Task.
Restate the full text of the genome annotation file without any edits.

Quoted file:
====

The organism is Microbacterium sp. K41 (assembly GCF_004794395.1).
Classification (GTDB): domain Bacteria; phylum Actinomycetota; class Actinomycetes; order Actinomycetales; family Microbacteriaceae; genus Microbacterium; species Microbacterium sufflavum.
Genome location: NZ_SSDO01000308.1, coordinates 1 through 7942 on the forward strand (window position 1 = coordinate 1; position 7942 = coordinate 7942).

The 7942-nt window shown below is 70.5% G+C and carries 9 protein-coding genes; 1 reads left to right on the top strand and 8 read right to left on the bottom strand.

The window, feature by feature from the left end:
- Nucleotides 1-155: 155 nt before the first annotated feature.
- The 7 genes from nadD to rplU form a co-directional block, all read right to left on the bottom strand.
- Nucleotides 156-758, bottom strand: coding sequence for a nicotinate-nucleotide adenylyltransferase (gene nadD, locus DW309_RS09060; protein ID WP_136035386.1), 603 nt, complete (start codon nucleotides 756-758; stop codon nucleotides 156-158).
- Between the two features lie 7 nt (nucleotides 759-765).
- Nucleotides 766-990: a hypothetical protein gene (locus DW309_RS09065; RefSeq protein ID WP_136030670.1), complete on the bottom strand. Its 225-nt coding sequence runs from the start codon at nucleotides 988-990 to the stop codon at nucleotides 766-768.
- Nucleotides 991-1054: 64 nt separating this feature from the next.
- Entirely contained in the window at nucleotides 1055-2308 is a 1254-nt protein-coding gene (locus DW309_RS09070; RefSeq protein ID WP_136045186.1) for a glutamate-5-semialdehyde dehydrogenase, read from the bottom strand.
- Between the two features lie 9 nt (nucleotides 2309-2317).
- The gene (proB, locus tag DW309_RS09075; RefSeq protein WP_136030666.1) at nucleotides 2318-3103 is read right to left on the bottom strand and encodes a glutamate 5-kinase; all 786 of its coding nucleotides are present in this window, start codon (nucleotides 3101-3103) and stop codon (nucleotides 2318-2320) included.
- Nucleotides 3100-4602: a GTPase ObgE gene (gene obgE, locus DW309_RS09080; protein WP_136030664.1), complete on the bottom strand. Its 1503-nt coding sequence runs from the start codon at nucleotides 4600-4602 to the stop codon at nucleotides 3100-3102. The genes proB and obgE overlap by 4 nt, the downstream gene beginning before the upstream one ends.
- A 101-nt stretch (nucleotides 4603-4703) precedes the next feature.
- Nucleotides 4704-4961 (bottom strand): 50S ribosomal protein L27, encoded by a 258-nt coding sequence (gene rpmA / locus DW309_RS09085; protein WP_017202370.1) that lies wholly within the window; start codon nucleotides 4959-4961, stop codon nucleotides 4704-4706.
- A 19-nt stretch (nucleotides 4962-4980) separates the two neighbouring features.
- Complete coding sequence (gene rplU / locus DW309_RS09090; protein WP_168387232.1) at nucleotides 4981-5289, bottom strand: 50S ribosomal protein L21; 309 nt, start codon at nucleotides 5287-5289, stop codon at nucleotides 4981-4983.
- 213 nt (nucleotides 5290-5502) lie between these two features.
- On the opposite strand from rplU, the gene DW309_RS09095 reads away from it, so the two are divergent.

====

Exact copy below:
The organism is Microbacterium sp. K41 (assembly GCF_004794395.1).
Classification (GTDB): domain Bacteria; phylum Actinomycetota; class Actinomycetes; order Actinomycetales; family Microbacteriaceae; genus Microbacterium; species Microbacterium sufflavum.
Genome location: NZ_SSDO01000308.1, coordinates 1 through 7942 on the forward strand (window position 1 = coordinate 1; position 7942 = coordinate 7942).

The 7942-nt window shown below is 70.5% G+C and carries 9 protein-coding genes; 1 reads left to right on the top strand and 8 read right to left on the bottom strand.

The window, feature by feature from the left end:
- Nucleotides 1-155: 155 nt before the first annotated feature.
- The 7 genes from nadD to rplU form a co-directional block, all read right to left on the bottom strand.
- Nucleotides 156-758, bottom strand: coding sequence for a nicotinate-nucleotide adenylyltransferase (gene nadD, locus DW309_RS09060; protein ID WP_136035386.1), 603 nt, complete (start codon nucleotides 756-758; stop codon nucleotides 156-158).
- Between the two features lie 7 nt (nucleotides 759-765).
- Nucleotides 766-990: a hypothetical protein gene (locus DW309_RS09065; RefSeq protein ID WP_136030670.1), complete on the bottom strand. Its 225-nt coding sequence runs from the start codon at nucleotides 988-990 to the stop codon at nucleotides 766-768.
- Nucleotides 991-1054: 64 nt separating this feature from the next.
- Entirely contained in the window at nucleotides 1055-2308 is a 1254-nt protein-coding gene (locus DW309_RS09070; RefSeq protein ID WP_136045186.1) for a glutamate-5-semialdehyde dehydrogenase, read from the bottom strand.
- Between the two features lie 9 nt (nucleotides 2309-2317).
- The gene (proB, locus tag DW309_RS09075; RefSeq protein WP_136030666.1) at nucleotides 2318-3103 is read right to left on the bottom strand and encodes a glutamate 5-kinase; all 786 of its coding nucleotides are present in this window, start codon (nucleotides 3101-3103) and stop codon (nucleotides 2318-2320) included.
- Nucleotides 3100-4602: a GTPase ObgE gene (gene obgE, locus DW309_RS09080; protein WP_136030664.1), complete on the bottom strand. Its 1503-nt coding sequence runs from the start codon at nucleotides 4600-4602 to the stop codon at nucleotides 3100-3102. The genes proB and obgE overlap by 4 nt, the downstream gene beginning before the upstream one ends.
- A 101-nt stretch (nucleotides 4603-4703) precedes the next feature.
- Nucleotides 4704-4961 (bottom strand): 50S ribosomal protein L27, encoded by a 258-nt coding sequence (gene rpmA / locus DW309_RS09085; protein WP_017202370.1) that lies wholly within the window; start codon nucleotides 4959-4961, stop codon nucleotides 4704-4706.
- A 19-nt stretch (nucleotides 4962-4980) separates the two neighbouring features.
- Complete coding sequence (gene rplU / locus DW309_RS09090; protein WP_168387232.1) at nucleotides 4981-5289, bottom strand: 50S ribosomal protein L21; 309 nt, start codon at nucleotides 5287-5289, stop codon at nucleotides 4981-4983.
- 213 nt (nucleotides 5290-5502) lie between these two features.
- On the opposite strand from rplU, the gene DW309_RS09095 reads away from it, so the two are divergent.